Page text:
So, what are your chances of 50/50 custody?
As your children grow up, their wants and needs will change. It is very common for a child in their early years, especially when breastfeeding, to spend most of their time with their mother. Over time, these parenting arrangements can change significantly. Factors like work commitments for parents, financial capability, transport, schooling, extracurricular activities and so on will affect parenting arrangements. Eventually, your children may have more say in which parent they stay with. So, while it is possible for 50/50 custody to occur, it might not be practical to have a strict equal arrangement.
The Family Law Act presumes that parents have equal parental responsibility to make major decisions about their children. It is important to recognise that equal shared parental responsibility is not the same as equal shared custody. There can be all kinds of factors that are out of your control that lead to your child spending more time with one parent than the other. This doesn’t mean that your responsibility as a parent is less than your former spouse’s.
Statistically, does the mother get more custody?
It is true that, statistically, mothers are awarded sole parenting or majority of shared care of the children by the Court. But let’s dig into this a little further. These decisions are not made quickly, there are many factors that contribute to this. Parenting arrangements decided by the Court account for only 3% of parenting agreements. Keep in mind that the Court is mostly used for high conflict separations or where there is a concern about the safety of the children. Always seek advice for your individual circumstances.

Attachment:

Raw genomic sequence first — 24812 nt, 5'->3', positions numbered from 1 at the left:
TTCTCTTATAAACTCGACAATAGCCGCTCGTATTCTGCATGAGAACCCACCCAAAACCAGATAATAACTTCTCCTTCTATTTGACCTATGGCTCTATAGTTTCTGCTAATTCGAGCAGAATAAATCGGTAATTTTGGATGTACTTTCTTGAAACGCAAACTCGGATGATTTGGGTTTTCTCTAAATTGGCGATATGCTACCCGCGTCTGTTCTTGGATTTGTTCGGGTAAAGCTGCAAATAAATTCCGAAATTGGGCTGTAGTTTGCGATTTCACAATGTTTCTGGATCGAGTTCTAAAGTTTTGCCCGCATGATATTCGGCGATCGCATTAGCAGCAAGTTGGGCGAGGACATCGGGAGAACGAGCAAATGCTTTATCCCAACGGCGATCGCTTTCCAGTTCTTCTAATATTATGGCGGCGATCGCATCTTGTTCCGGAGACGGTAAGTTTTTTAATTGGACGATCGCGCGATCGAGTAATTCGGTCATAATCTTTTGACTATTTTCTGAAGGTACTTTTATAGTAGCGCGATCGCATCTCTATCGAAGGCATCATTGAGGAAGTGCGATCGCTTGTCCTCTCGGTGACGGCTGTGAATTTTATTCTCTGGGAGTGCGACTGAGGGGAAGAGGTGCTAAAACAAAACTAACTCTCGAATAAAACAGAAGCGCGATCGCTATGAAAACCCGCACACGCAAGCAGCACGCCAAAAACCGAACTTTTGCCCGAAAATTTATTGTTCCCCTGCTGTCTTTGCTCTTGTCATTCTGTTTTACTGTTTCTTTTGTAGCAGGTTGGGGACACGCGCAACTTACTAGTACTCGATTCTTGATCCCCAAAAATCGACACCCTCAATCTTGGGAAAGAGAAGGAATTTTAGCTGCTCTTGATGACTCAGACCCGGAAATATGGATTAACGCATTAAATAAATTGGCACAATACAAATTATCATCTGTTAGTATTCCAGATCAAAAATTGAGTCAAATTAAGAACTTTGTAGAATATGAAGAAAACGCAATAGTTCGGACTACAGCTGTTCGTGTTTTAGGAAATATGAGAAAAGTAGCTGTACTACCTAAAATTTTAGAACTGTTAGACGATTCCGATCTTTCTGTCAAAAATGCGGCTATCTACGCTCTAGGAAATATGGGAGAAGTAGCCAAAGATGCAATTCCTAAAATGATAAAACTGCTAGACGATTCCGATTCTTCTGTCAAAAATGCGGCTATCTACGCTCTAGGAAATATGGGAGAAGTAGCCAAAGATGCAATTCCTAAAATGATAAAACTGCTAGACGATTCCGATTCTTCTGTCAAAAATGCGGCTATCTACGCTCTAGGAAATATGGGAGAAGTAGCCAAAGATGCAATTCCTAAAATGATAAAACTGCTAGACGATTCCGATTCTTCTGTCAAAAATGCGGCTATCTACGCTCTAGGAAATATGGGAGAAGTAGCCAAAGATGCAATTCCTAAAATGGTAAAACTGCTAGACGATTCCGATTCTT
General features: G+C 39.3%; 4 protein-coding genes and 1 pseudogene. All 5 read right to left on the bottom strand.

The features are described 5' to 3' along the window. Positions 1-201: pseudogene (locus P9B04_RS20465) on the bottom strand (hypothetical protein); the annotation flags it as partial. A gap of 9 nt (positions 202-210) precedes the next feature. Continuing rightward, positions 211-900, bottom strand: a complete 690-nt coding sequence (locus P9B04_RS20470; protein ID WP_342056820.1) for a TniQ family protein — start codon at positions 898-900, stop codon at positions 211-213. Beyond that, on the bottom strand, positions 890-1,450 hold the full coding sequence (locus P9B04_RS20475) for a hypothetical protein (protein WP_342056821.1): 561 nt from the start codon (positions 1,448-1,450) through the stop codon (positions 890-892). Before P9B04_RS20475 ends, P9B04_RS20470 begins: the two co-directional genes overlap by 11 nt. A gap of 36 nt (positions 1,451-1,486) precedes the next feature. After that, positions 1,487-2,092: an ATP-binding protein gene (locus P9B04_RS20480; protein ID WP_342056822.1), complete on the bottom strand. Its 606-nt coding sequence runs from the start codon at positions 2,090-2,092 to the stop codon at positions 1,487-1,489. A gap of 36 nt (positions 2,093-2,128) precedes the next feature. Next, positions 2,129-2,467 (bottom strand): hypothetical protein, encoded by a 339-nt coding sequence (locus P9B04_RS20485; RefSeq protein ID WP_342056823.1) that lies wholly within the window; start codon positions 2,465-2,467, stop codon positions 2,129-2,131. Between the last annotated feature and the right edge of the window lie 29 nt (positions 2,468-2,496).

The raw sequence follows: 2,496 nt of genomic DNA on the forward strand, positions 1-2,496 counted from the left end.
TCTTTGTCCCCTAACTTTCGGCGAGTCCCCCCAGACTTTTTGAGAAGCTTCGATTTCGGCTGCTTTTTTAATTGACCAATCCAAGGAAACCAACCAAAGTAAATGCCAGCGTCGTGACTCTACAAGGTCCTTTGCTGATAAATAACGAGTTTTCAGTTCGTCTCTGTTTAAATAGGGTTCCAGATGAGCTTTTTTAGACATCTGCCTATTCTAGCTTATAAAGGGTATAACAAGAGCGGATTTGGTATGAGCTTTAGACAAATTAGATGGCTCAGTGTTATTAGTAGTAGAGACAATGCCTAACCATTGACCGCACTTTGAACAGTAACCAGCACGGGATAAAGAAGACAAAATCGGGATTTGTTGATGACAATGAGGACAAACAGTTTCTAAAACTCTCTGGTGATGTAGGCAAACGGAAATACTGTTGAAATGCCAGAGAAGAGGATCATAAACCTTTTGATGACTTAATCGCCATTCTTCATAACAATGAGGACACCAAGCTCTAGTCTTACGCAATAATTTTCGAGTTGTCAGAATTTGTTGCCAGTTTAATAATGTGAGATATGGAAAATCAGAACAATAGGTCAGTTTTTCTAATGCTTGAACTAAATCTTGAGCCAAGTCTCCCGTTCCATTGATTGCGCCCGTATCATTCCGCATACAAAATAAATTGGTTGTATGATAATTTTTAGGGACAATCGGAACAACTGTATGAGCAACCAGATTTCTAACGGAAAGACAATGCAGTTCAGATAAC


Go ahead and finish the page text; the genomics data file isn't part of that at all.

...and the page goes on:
There are common situations in parenting disputes that have skewed the statistics of women receiving more care of the children. These include:
- Cases of domestic violence – In a 2018 study, 75% of domestic violence cases involved women who experienced abuse at the hand of a male partner.
- Cases where the father was not active in the child’s development before separation.
- Cases where the children are young (under two years old) and are dependent on their mother.
Also note that custody does not mean contact. The Court will rarely order that the child have zero contact with a parent – they will always make decisions in the best interests of your children.
Remember that you do not always have to go to Court if you can come to a mutual agreement. Here you can always try to come to an equal shared arrangement or as close to it as practical.
If you have young children, Butler McDermott can help you to negotiate a gradual progression of time so that the children may spend more time with one parent while they are younger and as they get older, the time becomes equal.
What should you do now?
Like any legal situation, you need to weigh all your options and possible outcomes. With so much to consider, it is in your best interests to talk to a qualified lawyer to help with parenting arrangements.